Beta versions have been tested…
Bugs have been eradicated (hopefully, every single one of those nasty little pests)…
The apps have been submitted to Apple for their blessing…
And now we wait…
In hopefully less than ten days, it’ll be launch time!
Here’s what the past 4+ months of hard work have resulted in:
Olive the Woolly Bugger (paid version)
This is the full meal deal which includes the entire 41-page story, complete with a narration mode (or read by yourself), interactive pop-up screens, animations, and the game, Chuckin’ Bugs. The app price will be a very modest $1.99 at the time of launch.
Olive the Woolly Bugger Lite (free version)
This is the scaled-down app that includes half of story (22 pages). It also includes a narration mode (or read by yourself), interactive pop-up screens, animations. The idea here is that people will download this app without a second thought, and get hooked on Olive. Naturally they’ll then proceed to the App Store and purchase the full version.
Chuckin’ Bugs 101
This game is a standalone app (included in the paid version of Olive) that will also be free to download. It’s a simple, 4-level game that will provide some challenges for younger players. Older kids may master it fairly quickly, but achieving a perfect score will take a bit of effort. The ‘101’ designation is indicative of plans for a more robust version of the game in the future. Chuckin’ Bugs 201 will have additional levels and a greater degree of difficulty, plus a lot more.
Thanks once again for your continued support, and stay tuned for the formal announcement within the coming days!
If you want to see some screen shots and more detailed info, please go HERE.
A recent article Angling Trade (March 2011) featured an interesting article about books and how they factor into the fly fishing industry. The article, titled “Now Read This” by Chris Santella, takes a look at how books factor into the revenue stream of fly fishing industry. It also examines the technology trends in e-book readers and how that is changing the book industry, and to some degree the fly fishing book segment of the market.
I’m a bit of a traditionalist when it comes to books. While I acknowledge the benefits of e-readers I still prefer the organic appeal of a printed book. I like the smell, the texture, the physical cover art and the tactile ability to dog-ear a page when I can’t find my book mark. I am not a complete technology dinosaur, mind you, and even bought my wife a Kindle for her birthday this year. It’s a neat little device. But I don’t want one.
Some of my reservation stems from the fact that as an author of printed books, I feel just a little threatened by ebooks. Not enough to cause me to lose sleep over it, but enough to make me to pay at least some attention to the trend.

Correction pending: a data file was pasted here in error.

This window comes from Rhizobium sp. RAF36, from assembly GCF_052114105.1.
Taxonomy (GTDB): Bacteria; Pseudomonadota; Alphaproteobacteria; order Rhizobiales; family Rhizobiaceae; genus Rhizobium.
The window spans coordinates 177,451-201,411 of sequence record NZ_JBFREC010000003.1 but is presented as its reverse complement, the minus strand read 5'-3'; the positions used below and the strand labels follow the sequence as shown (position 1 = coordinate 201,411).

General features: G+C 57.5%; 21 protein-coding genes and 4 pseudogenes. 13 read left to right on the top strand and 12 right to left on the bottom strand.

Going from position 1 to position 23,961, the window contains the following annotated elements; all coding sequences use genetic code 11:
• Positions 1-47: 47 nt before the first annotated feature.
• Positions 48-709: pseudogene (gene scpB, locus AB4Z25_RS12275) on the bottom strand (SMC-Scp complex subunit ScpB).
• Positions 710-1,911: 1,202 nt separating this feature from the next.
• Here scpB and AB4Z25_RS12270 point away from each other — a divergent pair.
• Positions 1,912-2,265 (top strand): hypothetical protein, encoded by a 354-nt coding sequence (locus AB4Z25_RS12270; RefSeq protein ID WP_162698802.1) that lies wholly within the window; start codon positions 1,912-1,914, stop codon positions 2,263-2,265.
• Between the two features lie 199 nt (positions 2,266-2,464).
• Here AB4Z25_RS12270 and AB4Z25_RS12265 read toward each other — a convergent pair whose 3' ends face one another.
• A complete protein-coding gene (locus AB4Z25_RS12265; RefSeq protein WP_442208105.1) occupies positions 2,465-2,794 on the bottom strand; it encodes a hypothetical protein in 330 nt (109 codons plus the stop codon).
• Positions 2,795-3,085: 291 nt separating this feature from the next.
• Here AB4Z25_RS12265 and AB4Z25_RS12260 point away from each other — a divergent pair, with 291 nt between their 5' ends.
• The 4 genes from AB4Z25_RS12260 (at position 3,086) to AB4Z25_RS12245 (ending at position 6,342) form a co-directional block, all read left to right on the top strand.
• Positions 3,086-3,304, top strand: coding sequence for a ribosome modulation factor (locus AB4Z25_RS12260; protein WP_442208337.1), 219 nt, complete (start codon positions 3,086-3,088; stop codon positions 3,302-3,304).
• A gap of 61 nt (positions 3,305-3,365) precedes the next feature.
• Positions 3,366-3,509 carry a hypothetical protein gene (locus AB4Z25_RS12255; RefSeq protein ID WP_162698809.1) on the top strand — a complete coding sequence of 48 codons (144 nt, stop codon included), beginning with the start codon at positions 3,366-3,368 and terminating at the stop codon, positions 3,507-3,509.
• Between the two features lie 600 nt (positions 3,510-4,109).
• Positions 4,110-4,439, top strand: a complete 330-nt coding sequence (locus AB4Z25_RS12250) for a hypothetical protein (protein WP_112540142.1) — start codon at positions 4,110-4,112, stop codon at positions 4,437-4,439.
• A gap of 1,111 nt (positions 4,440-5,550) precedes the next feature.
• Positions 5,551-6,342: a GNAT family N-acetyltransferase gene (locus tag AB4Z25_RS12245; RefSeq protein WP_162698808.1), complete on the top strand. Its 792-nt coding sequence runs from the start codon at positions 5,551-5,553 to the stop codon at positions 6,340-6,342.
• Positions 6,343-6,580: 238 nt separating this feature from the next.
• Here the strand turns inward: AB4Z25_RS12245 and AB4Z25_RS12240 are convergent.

For kids books, however, e-readers such as Amazon’s Kindle and the Barnes & Noble Nook are not the platform. Even as they build color technology into the readers, the screen display is too small to provide the experience of a large format, illustrated picture book (emphasis on picture). There are e-publishers who specialize in creating books for the Apple iPad, but even that screen is small by comparison to an 8.5 x 11 or larger format of a printed book. Like any piece of software, an e-book does have the ability to build in interactive features to further enhance a child’s reading/learning experience, and I even went so far as to talk to one such publisher for the iPad. I was disappointed that the publisher wanted to limited the length of their childre’s titles to 15 pages and build in gratuitous animations that were limited in scope and didn’t add anything of significant value to the book. As a former software artist/animator I suggested interactive, animated games and lessons. The publisher said it would be too expensive to build those features. And that is the extent of my experience with e-book publishers for kids. If I’m going to have my books published on the e-platform, I do not want them to be scaled down or devalued in order to fit a certain software development template.
Then I stumbled upon a Publisher’s Weekly article by Bill Henderson that speaks to another aspect of e-books that many may not have considered: the negative environmental aspect of producing these battery-operated devices.
Some think that the e-reader will save trees. Soon, according to a recent New York Times article, we will possess over 100 million e-readers. What a savings in our forests, right? Wrong.